Snapping shrimps – also known as pistol shrimps – are another predator with a deadly weapon: their enlarged claw, which can emit a shockwave that stuns prey.

A jet of water shoots out when they rapidly shut their "super claw". And when the bubble this action creates implodes, a flash of light is emitted, described in one study as “shrimpoluminescence”, indicating the extreme pressure and temperature reached inside the bubble at the point of collapse.

The heavily armed crustacean’s characteristic snapping sound comes from this bubble blast collapsing.

Watch a pistol shrimp aim and fire with its super claw.

Spider’s sensational lasso skills

The bolas spider is another arachnid with an extraordinary method of hauling in prey. The creature constructs an ingenious “bolas” formed of a sticky glob of silk at the end of another silken thread. During nighttime hunting sessions, they hold their weapon with one of their legs, ready to fling.

The spider gets its name from an old type of South American hunting weapon made of weighted ropes.

But that’s not the only trick up these spiders’ sleeve.

Female bolas spiders can mimic the chemical signal of a female moth, luring in male moth would-be suitors. When the predator senses the wing vibrations of an approaching moth, it is stimulated to produce a bolas, finally throwing its “lasso” to capture its meal.

See a bolas spider whirl its lasso.

Velvet worm’s shooting sticky snare

Velvet worms – or Onychophora, meaning “claw-bearers” – are caterpillar-like creatures, often attractively patterned and possess a coat of delicate scales giving them their velvety appearance. Found in forests around the southern hemisphere and the equator, velvet worms are closely related to arthropods (the phylum that includes spiders, crustaceans and insects) but their anatomy has evolved little in the past 540 million years.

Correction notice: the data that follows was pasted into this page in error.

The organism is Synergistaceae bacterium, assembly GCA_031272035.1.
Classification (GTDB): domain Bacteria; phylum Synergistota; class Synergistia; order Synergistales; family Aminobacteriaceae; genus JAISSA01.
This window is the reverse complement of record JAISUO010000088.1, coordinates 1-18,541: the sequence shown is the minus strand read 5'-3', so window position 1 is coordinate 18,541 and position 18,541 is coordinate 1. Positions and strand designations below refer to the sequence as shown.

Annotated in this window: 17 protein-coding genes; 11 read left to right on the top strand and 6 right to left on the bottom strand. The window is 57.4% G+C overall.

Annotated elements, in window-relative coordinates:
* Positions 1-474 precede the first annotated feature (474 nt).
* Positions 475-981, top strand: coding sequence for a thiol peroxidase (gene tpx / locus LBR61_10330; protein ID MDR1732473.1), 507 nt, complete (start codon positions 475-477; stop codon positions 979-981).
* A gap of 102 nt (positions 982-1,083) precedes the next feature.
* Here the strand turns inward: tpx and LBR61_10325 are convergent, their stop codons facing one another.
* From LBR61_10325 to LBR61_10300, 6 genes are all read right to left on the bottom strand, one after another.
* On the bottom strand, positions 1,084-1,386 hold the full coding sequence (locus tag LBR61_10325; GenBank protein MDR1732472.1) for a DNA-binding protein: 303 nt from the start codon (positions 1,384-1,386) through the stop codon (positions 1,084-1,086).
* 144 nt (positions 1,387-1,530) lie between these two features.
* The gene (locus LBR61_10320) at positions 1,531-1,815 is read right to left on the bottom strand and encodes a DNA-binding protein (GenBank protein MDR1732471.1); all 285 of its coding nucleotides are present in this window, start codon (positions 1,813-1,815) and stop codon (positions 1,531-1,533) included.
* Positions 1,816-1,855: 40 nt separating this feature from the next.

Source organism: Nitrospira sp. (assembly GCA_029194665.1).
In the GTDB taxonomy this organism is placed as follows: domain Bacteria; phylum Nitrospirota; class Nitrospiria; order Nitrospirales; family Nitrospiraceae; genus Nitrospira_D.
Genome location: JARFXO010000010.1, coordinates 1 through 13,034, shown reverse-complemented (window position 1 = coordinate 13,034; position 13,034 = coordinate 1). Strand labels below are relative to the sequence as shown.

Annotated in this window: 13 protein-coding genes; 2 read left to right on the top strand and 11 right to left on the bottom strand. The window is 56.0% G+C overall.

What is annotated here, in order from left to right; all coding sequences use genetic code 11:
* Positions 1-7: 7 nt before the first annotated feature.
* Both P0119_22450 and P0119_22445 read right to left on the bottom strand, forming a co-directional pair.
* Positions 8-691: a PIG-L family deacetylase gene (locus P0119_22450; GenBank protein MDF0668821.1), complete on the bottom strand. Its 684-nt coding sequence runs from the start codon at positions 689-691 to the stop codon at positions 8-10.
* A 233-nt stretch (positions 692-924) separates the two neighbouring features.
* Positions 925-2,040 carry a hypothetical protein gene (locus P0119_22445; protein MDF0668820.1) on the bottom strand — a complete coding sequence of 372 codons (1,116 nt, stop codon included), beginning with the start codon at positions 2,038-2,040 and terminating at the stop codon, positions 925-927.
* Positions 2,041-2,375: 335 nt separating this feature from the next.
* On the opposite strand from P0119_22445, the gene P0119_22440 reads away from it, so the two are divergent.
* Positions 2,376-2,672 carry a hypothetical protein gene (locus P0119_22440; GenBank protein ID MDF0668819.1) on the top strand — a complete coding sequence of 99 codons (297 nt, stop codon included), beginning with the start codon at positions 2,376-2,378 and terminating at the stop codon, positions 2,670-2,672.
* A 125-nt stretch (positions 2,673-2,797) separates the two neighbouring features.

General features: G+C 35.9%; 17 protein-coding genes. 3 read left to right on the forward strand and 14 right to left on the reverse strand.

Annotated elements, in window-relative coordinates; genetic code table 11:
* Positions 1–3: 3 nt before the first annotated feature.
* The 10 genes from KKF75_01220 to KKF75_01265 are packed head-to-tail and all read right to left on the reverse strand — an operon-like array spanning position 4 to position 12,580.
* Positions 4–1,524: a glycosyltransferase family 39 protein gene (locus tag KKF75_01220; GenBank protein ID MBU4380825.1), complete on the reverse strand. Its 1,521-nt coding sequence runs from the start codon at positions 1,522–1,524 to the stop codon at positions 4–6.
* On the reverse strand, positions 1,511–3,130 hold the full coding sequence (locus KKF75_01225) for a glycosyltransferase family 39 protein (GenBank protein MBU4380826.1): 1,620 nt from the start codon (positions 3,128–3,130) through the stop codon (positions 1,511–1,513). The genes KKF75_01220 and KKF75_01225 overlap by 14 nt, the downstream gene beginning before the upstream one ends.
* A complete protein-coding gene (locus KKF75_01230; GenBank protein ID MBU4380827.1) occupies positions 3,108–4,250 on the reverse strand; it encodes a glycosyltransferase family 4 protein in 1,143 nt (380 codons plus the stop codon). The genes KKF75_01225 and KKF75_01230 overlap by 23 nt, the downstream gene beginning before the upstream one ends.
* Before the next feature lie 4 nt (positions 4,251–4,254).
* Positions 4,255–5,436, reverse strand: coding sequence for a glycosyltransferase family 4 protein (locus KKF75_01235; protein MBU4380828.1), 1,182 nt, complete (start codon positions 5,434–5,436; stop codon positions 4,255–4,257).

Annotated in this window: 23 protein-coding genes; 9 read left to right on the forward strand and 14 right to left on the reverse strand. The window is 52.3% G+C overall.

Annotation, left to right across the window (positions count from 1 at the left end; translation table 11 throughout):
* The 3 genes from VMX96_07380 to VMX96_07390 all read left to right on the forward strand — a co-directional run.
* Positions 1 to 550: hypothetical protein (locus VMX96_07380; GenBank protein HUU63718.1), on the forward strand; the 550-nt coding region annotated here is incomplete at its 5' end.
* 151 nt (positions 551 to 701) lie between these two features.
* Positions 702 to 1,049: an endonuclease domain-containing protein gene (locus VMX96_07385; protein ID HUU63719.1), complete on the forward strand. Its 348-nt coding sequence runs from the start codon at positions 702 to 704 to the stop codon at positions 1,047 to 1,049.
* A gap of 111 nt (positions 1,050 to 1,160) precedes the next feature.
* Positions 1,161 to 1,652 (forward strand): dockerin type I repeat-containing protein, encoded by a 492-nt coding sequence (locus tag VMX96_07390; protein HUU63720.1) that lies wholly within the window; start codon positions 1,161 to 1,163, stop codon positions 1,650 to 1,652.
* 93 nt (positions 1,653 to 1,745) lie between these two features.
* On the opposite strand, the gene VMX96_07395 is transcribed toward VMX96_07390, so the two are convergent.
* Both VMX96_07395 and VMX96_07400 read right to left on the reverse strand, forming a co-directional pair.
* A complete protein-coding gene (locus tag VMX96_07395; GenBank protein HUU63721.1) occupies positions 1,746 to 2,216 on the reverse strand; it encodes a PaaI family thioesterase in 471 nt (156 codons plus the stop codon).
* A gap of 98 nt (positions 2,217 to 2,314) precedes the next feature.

Their pretty appearance, however, belies their deadly hunting tactics. Velvet worms ensnare their prey by squirting a sticky slime secretion made in glands on either side of the gut, from up to 30cm away. They then gorge on the immobilised prey, softening it with digestive saliva and sucking it up.

Margay’s cunning copycat trick

The beautifully-marked margay has been reported using an incredible mimicry tactic to attract primate prey in the Amazon jungle. However the elusive cat’s tactic could need a bit more work – the margay observed by scientists failed to capture its dinner despite its cunning.

In 2009, scientists confirmed anecdotal reports from Amazon jungle inhabitants of Neotropical cats mimicking the calls of their prey.

A group of researchers working in Brazil reported a margay (Leopardus wiedii) emitting a call seemingly designed to sound like a pied tamarin baby, nearby but out of sight of a group of the primates.

Some of the tamarins went to investigate the calls. But when the margay leapt from under its cover, the tamarin standing guard let out a warning scream giving the group time to escape.

The researchers said although the cat’s strategy wasn’t succesful during their observation, they suggested it was “very effective in attracting prey”.